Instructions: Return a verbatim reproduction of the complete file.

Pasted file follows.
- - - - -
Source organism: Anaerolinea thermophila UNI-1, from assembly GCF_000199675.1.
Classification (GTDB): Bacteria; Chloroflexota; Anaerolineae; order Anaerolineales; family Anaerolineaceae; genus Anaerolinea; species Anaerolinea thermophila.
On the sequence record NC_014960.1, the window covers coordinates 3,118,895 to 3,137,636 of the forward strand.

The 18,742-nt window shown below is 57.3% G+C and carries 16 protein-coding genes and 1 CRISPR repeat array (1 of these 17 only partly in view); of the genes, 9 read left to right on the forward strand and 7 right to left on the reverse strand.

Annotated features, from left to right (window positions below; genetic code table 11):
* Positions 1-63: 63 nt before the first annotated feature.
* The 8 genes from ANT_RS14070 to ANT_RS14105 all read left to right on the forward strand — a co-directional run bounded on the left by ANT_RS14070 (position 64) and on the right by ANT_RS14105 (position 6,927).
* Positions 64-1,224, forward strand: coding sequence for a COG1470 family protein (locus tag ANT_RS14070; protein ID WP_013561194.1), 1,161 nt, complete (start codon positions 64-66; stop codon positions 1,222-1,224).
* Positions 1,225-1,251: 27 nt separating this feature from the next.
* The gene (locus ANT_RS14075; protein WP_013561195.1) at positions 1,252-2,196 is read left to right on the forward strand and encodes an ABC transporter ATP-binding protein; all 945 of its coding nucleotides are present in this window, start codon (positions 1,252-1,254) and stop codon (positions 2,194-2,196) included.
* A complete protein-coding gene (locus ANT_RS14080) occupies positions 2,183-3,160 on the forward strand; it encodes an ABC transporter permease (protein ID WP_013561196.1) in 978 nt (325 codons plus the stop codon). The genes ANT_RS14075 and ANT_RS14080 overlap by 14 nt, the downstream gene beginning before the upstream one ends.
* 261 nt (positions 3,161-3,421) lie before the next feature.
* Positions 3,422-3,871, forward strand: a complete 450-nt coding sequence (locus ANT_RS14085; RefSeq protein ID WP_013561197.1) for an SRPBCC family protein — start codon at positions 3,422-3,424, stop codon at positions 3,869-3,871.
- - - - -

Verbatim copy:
Source organism: Anaerolinea thermophila UNI-1, from assembly GCF_000199675.1.
Classification (GTDB): Bacteria; Chloroflexota; Anaerolineae; order Anaerolineales; family Anaerolineaceae; genus Anaerolinea; species Anaerolinea thermophila.
On the sequence record NC_014960.1, the window covers coordinates 3,118,895 to 3,137,636 of the forward strand.

The 18,742-nt window shown below is 57.3% G+C and carries 16 protein-coding genes and 1 CRISPR repeat array (1 of these 17 only partly in view); of the genes, 9 read left to right on the forward strand and 7 right to left on the reverse strand.

Annotated features, from left to right (window positions below; genetic code table 11):
* Positions 1-63: 63 nt before the first annotated feature.
* The 8 genes from ANT_RS14070 to ANT_RS14105 all read left to right on the forward strand — a co-directional run bounded on the left by ANT_RS14070 (position 64) and on the right by ANT_RS14105 (position 6,927).
* Positions 64-1,224, forward strand: coding sequence for a COG1470 family protein (locus tag ANT_RS14070; protein ID WP_013561194.1), 1,161 nt, complete (start codon positions 64-66; stop codon positions 1,222-1,224).
* Positions 1,225-1,251: 27 nt separating this feature from the next.
* The gene (locus ANT_RS14075; protein WP_013561195.1) at positions 1,252-2,196 is read left to right on the forward strand and encodes an ABC transporter ATP-binding protein; all 945 of its coding nucleotides are present in this window, start codon (positions 1,252-1,254) and stop codon (positions 2,194-2,196) included.
* A complete protein-coding gene (locus ANT_RS14080) occupies positions 2,183-3,160 on the forward strand; it encodes an ABC transporter permease (protein ID WP_013561196.1) in 978 nt (325 codons plus the stop codon). The genes ANT_RS14075 and ANT_RS14080 overlap by 14 nt, the downstream gene beginning before the upstream one ends.
* 261 nt (positions 3,161-3,421) lie before the next feature.
* Positions 3,422-3,871, forward strand: a complete 450-nt coding sequence (locus ANT_RS14085; RefSeq protein ID WP_013561197.1) for an SRPBCC family protein — start codon at positions 3,422-3,424, stop codon at positions 3,869-3,871.